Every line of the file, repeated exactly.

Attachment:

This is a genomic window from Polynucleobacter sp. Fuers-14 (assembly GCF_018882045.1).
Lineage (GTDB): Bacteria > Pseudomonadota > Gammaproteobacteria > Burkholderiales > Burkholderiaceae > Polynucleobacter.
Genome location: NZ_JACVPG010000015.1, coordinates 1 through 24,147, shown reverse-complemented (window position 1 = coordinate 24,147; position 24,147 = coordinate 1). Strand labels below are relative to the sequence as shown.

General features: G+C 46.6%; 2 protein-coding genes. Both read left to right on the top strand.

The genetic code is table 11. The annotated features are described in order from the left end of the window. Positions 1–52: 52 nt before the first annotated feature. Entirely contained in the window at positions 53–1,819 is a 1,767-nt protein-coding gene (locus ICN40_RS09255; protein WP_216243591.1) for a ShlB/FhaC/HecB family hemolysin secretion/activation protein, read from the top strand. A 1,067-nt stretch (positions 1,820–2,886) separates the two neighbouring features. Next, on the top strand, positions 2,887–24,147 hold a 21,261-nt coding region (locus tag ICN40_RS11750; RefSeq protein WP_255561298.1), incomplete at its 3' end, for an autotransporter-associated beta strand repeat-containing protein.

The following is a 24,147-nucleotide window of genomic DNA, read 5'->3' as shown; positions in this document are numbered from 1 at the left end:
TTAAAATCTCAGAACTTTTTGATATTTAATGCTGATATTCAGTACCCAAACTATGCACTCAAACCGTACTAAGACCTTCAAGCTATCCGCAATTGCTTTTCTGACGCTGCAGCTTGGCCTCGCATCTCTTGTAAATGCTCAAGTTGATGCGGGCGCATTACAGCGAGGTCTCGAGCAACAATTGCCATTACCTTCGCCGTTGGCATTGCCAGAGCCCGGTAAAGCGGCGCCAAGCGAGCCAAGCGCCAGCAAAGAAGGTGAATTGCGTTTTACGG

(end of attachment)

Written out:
This is a genomic window from Polynucleobacter sp. Fuers-14 (assembly GCF_018882045.1).
Lineage (GTDB): Bacteria > Pseudomonadota > Gammaproteobacteria > Burkholderiales > Burkholderiaceae > Polynucleobacter.
Genome location: NZ_JACVPG010000015.1, coordinates 1 through 24,147, shown reverse-complemented (window position 1 = coordinate 24,147; position 24,147 = coordinate 1). Strand labels below are relative to the sequence as shown.

General features: G+C 46.6%; 2 protein-coding genes. Both read left to right on the top strand.

The genetic code is table 11. The annotated features are described in order from the left end of the window. Positions 1–52: 52 nt before the first annotated feature. Entirely contained in the window at positions 53–1,819 is a 1,767-nt protein-coding gene (locus ICN40_RS09255; protein WP_216243591.1) for a ShlB/FhaC/HecB family hemolysin secretion/activation protein, read from the top strand. A 1,067-nt stretch (positions 1,820–2,886) separates the two neighbouring features. Next, on the top strand, positions 2,887–24,147 hold a 21,261-nt coding region (locus tag ICN40_RS11750; RefSeq protein WP_255561298.1), incomplete at its 3' end, for an autotransporter-associated beta strand repeat-containing protein.

The following is a 24,147-nucleotide window of genomic DNA, read 5'->3' as shown; positions in this document are numbered from 1 at the left end:
TTAAAATCTCAGAACTTTTTGATATTTAATGCTGATATTCAGTACCCAAACTATGCACTCAAACCGTACTAAGACCTTCAAGCTATCCGCAATTGCTTTTCTGACGCTGCAGCTTGGCCTCGCATCTCTTGTAAATGCTCAAGTTGATGCGGGCGCATTACAGCGAGGTCTCGAGCAACAATTGCCATTACCTTCGCCGTTGGCATTGCCAGAGCCCGGTAAAGCGGCGCCAAGCGAGCCAAGCGCCAGCAAAGAAGGTGAATTGCGTTTTACGG